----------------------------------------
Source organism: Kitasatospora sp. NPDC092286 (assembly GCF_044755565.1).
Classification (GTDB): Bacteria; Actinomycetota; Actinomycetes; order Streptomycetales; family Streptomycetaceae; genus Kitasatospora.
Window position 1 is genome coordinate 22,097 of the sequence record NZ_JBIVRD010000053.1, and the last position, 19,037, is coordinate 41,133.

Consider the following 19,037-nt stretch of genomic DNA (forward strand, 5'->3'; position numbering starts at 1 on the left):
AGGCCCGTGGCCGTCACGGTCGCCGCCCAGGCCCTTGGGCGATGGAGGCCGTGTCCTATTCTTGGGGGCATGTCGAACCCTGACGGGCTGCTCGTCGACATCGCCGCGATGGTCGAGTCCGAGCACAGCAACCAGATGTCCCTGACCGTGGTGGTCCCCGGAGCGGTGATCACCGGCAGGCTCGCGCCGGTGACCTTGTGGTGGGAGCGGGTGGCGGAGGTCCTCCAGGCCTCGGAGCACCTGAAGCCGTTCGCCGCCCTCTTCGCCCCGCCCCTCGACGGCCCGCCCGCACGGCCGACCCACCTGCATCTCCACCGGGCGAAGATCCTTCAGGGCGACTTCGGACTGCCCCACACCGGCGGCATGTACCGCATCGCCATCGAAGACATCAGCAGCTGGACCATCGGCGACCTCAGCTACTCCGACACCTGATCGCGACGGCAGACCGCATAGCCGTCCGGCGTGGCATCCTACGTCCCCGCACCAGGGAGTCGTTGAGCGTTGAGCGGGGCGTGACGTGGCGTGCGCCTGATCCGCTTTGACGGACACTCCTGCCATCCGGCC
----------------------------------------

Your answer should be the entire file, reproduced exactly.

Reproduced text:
Source organism: Kitasatospora sp. NPDC092286 (assembly GCF_044755565.1).
Classification (GTDB): Bacteria; Actinomycetota; Actinomycetes; order Streptomycetales; family Streptomycetaceae; genus Kitasatospora.
Window position 1 is genome coordinate 22,097 of the sequence record NZ_JBIVRD010000053.1, and the last position, 19,037, is coordinate 41,133.

Consider the following 19,037-nt stretch of genomic DNA (forward strand, 5'->3'; position numbering starts at 1 on the left):
AGGCCCGTGGCCGTCACGGTCGCCGCCCAGGCCCTTGGGCGATGGAGGCCGTGTCCTATTCTTGGGGGCATGTCGAACCCTGACGGGCTGCTCGTCGACATCGCCGCGATGGTCGAGTCCGAGCACAGCAACCAGATGTCCCTGACCGTGGTGGTCCCCGGAGCGGTGATCACCGGCAGGCTCGCGCCGGTGACCTTGTGGTGGGAGCGGGTGGCGGAGGTCCTCCAGGCCTCGGAGCACCTGAAGCCGTTCGCCGCCCTCTTCGCCCCGCCCCTCGACGGCCCGCCCGCACGGCCGACCCACCTGCATCTCCACCGGGCGAAGATCCTTCAGGGCGACTTCGGACTGCCCCACACCGGCGGCATGTACCGCATCGCCATCGAAGACATCAGCAGCTGGACCATCGGCGACCTCAGCTACTCCGACACCTGATCGCGACGGCAGACCGCATAGCCGTCCGGCGTGGCATCCTACGTCCCCGCACCAGGGAGTCGTTGAGCGTTGAGCGGGGCGTGACGTGGCGTGCGCCTGATCCGCTTTGACGGACACTCCTGCCATCCGGCC